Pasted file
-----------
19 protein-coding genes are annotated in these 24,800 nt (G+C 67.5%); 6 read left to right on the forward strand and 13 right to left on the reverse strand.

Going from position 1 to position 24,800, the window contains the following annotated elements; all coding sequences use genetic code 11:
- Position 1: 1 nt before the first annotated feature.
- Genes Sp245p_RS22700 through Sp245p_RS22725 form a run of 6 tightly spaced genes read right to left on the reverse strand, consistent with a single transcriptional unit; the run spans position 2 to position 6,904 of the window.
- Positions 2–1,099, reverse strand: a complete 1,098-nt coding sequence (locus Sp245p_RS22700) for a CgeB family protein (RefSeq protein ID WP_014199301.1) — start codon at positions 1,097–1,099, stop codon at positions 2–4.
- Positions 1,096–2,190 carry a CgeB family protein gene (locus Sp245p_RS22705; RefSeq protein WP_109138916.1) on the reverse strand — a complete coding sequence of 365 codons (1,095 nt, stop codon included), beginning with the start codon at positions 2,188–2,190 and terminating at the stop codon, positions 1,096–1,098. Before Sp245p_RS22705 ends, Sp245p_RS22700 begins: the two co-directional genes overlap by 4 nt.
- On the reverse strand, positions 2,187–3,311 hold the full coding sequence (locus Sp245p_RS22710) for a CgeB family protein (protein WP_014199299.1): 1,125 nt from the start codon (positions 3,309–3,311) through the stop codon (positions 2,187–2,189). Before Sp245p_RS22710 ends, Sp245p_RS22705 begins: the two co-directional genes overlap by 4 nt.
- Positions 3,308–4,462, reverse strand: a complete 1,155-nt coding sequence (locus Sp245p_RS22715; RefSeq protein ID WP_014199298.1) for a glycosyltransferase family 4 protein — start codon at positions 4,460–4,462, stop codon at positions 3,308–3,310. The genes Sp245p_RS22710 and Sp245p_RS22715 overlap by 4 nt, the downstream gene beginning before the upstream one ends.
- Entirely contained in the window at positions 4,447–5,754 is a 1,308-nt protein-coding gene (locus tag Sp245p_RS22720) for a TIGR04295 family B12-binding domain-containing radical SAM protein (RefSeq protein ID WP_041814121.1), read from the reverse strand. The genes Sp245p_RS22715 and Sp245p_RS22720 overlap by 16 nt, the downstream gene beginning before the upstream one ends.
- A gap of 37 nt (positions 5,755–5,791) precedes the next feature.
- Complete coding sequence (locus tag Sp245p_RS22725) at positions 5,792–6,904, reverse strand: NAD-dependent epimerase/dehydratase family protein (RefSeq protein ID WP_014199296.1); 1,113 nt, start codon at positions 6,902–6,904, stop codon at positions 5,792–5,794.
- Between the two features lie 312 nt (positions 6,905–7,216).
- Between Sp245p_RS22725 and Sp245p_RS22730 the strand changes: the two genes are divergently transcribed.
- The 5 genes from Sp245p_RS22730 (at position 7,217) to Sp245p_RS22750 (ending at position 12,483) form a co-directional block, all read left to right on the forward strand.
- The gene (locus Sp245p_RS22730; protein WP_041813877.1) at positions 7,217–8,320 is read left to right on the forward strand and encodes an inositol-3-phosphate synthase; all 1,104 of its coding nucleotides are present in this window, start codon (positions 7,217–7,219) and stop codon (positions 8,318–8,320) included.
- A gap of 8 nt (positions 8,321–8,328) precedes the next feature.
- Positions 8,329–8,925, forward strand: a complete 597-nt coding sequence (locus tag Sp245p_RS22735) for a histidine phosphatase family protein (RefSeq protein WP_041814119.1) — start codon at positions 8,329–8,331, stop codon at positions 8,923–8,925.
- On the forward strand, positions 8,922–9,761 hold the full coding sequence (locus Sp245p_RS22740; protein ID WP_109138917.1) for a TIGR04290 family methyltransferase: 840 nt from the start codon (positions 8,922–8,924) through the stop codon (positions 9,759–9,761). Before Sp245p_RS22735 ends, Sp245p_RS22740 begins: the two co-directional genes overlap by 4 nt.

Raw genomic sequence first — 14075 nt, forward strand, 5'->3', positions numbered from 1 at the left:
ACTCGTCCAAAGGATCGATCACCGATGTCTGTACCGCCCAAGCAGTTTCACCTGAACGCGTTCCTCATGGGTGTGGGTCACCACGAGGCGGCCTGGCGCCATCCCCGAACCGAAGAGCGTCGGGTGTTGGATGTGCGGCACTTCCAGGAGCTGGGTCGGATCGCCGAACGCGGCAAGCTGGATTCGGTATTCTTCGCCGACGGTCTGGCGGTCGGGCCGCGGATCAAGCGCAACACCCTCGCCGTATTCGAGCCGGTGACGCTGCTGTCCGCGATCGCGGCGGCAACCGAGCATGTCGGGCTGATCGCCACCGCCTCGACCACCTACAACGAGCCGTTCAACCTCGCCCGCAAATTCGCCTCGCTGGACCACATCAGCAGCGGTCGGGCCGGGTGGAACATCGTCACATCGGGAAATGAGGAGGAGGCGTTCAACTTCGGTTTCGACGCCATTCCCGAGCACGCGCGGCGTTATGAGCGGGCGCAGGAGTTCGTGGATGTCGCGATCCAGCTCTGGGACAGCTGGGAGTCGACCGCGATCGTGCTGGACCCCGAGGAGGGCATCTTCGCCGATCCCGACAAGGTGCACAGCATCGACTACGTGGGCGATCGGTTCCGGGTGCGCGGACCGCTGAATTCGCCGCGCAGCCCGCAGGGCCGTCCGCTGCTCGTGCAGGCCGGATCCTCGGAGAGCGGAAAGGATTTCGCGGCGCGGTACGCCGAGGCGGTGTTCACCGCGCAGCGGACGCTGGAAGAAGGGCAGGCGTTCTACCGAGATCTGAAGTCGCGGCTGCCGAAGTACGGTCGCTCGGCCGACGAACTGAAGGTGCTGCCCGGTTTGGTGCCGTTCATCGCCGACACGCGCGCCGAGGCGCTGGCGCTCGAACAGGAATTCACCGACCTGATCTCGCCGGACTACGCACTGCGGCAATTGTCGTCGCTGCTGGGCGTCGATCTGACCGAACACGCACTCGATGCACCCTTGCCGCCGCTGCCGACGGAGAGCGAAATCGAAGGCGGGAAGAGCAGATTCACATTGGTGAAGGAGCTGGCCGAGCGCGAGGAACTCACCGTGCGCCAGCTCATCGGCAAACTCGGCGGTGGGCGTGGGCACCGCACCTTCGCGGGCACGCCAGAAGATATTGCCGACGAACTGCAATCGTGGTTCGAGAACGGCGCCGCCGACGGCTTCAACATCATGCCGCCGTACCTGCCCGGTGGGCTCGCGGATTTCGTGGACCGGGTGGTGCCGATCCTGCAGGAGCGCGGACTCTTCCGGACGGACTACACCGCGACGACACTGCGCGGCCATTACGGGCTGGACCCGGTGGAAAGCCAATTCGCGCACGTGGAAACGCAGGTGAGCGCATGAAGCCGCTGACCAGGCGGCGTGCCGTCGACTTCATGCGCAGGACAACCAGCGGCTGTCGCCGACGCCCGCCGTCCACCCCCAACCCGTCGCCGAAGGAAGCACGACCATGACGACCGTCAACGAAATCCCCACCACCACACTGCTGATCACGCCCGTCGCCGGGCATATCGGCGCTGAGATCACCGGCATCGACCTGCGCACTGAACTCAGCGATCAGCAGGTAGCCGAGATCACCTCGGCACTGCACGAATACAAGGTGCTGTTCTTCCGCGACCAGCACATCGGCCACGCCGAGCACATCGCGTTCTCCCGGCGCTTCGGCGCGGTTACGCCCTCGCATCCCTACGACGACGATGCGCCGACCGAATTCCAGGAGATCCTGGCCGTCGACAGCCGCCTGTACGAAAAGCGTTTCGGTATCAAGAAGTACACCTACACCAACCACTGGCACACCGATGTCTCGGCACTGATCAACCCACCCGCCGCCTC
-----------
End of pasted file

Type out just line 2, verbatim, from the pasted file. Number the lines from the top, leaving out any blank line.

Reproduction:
Going from position 1 to position 24,800, the window contains the following annotated elements; all coding sequences use genetic code 11: